Our Monthly Employment Law Updates provide a summary of some of the most important cases, helping our clients and contacts to stay up-to-date on recent case law developments.
June’s Employment and HR update covers the following;
- To what extent can an employer rely on Occupational Health reports when assessing whether an employee is disabled?
- Court of Appeal overturn previous decision on unlawful inducements to employees
- Non-disclosure agreements in discrimination cases
- Should regular voluntary overtime be included in the calculation of holiday pay?
- Perceived disability
In the case of Kelly v Royal Mail Group Ltd, the Claimant had a poor attendance record during the course of his employment and had triggered his employer’s Attendance Policy on numerous occasions. The Claimant then underwent surgery for Carpal Tunnel Syndrome and was absent from work, triggering the final stage of his employer’s Attendance Policy and his dismissal.
The Claimant brought a claim for unfair dismissal and disability discrimination.
The Employment Tribunal (‘ET’)
The ET held that the decision to dismiss the Claimant was fair and that the employer did not know and could not reasonably be expected to know that the Claimant had a disability and dismissed both claims.
The Employment Appeal Tribunal (‘EAT’)
The Claimant appealed the Tribunal’s decision. One of the grounds for the appeal was that the Tribunal erred in finding that the employer had properly considered the question of disability given they had only relied solely on the Occupational Health reports.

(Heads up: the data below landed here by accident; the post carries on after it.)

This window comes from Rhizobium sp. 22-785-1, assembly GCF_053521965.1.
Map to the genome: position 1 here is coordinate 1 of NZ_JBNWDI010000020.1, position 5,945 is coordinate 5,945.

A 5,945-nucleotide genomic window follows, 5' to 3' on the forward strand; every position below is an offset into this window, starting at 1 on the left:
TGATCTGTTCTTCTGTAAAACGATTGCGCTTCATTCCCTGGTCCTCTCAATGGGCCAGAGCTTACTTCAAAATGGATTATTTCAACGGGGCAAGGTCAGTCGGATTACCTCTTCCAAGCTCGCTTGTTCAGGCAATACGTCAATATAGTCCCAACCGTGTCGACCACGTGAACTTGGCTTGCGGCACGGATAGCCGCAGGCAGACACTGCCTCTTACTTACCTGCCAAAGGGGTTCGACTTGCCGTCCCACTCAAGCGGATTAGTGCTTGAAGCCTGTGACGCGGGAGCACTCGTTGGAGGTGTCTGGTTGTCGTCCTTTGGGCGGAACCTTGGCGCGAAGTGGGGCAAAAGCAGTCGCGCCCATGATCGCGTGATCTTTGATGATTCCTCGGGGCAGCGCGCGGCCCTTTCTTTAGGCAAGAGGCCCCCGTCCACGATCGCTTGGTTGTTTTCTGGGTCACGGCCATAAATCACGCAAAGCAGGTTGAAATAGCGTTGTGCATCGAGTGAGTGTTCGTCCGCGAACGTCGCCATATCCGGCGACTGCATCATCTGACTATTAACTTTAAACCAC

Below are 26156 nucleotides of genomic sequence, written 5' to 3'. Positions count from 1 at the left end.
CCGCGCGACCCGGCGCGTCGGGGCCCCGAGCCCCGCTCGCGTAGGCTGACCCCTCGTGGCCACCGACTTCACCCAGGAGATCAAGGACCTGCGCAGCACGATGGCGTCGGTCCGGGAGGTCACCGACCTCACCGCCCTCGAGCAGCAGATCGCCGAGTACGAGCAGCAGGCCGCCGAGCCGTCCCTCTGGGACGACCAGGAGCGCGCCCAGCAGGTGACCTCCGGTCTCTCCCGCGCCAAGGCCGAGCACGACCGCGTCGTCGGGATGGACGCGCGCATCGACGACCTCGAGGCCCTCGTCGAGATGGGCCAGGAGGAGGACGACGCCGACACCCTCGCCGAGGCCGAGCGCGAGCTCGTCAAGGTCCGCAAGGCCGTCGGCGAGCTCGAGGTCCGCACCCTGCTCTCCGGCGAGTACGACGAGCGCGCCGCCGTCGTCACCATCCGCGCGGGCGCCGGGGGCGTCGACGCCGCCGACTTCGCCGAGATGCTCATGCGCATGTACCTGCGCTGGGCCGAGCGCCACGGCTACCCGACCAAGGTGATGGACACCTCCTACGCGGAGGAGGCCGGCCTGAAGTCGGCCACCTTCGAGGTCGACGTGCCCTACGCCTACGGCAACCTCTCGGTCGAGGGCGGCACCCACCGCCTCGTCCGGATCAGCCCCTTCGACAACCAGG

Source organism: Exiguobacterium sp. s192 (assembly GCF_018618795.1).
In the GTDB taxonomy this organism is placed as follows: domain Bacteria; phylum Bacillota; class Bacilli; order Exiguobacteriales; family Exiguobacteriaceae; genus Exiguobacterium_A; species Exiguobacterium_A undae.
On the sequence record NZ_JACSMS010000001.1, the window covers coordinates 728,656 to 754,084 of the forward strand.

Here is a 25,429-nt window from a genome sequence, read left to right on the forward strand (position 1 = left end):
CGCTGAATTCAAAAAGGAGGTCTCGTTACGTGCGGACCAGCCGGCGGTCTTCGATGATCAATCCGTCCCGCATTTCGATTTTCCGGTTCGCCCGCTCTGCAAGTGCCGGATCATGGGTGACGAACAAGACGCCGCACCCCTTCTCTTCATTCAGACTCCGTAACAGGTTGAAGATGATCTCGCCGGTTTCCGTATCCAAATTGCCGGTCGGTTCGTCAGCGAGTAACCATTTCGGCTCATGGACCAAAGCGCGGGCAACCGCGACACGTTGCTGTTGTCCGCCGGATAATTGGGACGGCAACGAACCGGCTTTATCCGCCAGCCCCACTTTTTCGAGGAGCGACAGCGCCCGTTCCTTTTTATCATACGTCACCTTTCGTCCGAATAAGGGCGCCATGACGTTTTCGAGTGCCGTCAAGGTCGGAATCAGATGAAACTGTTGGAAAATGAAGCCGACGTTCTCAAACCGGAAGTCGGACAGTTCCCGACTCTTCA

The Court of Appeal judgement from 2013 in the case of Gallop v Newport City Council told us that although an employer should correctly seek assistance and guidance from an Occupational Health Report (or other medical expert), it is for the employer to make a factual judgment as to whether or not the employee is disabled and cannot simply “rubber stamp” an external opinion.
The EAT dismissed the Claimant’s appeal, stating that when considering the employer’s reliance on the Occupational Health reports, the employer had given consideration to the question of disability in light of all the information available to them, and in the absence of any other evidence provided by the Claimant, the employer was entitled to attach considerable weight to the opinions contained within the Occupational Health reports when assessing whether the Claimant was deemed to be disabled.